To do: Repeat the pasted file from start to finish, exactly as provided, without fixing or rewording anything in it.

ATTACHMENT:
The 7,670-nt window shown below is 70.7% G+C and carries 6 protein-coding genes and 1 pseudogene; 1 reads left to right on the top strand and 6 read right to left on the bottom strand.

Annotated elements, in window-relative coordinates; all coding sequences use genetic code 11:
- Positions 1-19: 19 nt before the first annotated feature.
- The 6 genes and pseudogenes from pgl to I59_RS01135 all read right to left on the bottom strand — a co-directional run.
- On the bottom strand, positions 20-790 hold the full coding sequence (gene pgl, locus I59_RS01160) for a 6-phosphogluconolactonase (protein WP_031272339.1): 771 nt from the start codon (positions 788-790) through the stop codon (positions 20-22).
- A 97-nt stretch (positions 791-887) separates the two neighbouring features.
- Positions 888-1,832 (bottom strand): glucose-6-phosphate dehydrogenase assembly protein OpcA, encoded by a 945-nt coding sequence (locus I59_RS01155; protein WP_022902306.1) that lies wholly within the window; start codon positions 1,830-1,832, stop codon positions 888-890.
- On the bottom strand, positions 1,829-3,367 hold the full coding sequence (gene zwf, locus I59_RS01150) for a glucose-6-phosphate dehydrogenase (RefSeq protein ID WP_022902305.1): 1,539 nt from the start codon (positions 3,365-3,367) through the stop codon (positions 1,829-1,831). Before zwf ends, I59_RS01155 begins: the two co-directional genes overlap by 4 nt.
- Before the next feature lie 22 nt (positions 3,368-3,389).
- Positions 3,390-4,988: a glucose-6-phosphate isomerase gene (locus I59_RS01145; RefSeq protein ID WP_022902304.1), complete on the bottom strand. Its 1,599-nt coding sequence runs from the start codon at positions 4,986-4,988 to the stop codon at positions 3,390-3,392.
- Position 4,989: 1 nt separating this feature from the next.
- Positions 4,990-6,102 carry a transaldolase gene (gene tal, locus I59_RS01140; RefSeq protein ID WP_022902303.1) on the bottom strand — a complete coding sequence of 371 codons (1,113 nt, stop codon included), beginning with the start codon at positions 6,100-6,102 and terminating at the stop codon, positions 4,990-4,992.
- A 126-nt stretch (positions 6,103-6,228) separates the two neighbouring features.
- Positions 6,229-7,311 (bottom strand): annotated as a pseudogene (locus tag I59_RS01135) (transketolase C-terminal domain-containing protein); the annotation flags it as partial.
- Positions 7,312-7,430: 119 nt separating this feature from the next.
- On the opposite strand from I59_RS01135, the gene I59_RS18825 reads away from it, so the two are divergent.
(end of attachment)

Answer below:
The 7,670-nt window shown below is 70.7% G+C and carries 6 protein-coding genes and 1 pseudogene; 1 reads left to right on the top strand and 6 read right to left on the bottom strand.

Annotated elements, in window-relative coordinates; all coding sequences use genetic code 11:
- Positions 1-19: 19 nt before the first annotated feature.
- The 6 genes and pseudogenes from pgl to I59_RS01135 all read right to left on the bottom strand — a co-directional run.
- On the bottom strand, positions 20-790 hold the full coding sequence (gene pgl, locus I59_RS01160) for a 6-phosphogluconolactonase (protein WP_031272339.1): 771 nt from the start codon (positions 788-790) through the stop codon (positions 20-22).
- A 97-nt stretch (positions 791-887) separates the two neighbouring features.
- Positions 888-1,832 (bottom strand): glucose-6-phosphate dehydrogenase assembly protein OpcA, encoded by a 945-nt coding sequence (locus I59_RS01155; protein WP_022902306.1) that lies wholly within the window; start codon positions 1,830-1,832, stop codon positions 888-890.
- On the bottom strand, positions 1,829-3,367 hold the full coding sequence (gene zwf, locus I59_RS01150) for a glucose-6-phosphate dehydrogenase (RefSeq protein ID WP_022902305.1): 1,539 nt from the start codon (positions 3,365-3,367) through the stop codon (positions 1,829-1,831). Before zwf ends, I59_RS01155 begins: the two co-directional genes overlap by 4 nt.
- Before the next feature lie 22 nt (positions 3,368-3,389).
- Positions 3,390-4,988: a glucose-6-phosphate isomerase gene (locus I59_RS01145; RefSeq protein ID WP_022902304.1), complete on the bottom strand. Its 1,599-nt coding sequence runs from the start codon at positions 4,986-4,988 to the stop codon at positions 3,390-3,392.
- Position 4,989: 1 nt separating this feature from the next.
- Positions 4,990-6,102 carry a transaldolase gene (gene tal, locus I59_RS01140; RefSeq protein ID WP_022902303.1) on the bottom strand — a complete coding sequence of 371 codons (1,113 nt, stop codon included), beginning with the start codon at positions 6,100-6,102 and terminating at the stop codon, positions 4,990-4,992.
- A 126-nt stretch (positions 6,103-6,228) separates the two neighbouring features.
- Positions 6,229-7,311 (bottom strand): annotated as a pseudogene (locus tag I59_RS01135) (transketolase C-terminal domain-containing protein); the annotation flags it as partial.
- Positions 7,312-7,430: 119 nt separating this feature from the next.
- On the opposite strand from I59_RS01135, the gene I59_RS18825 reads away from it, so the two are divergent.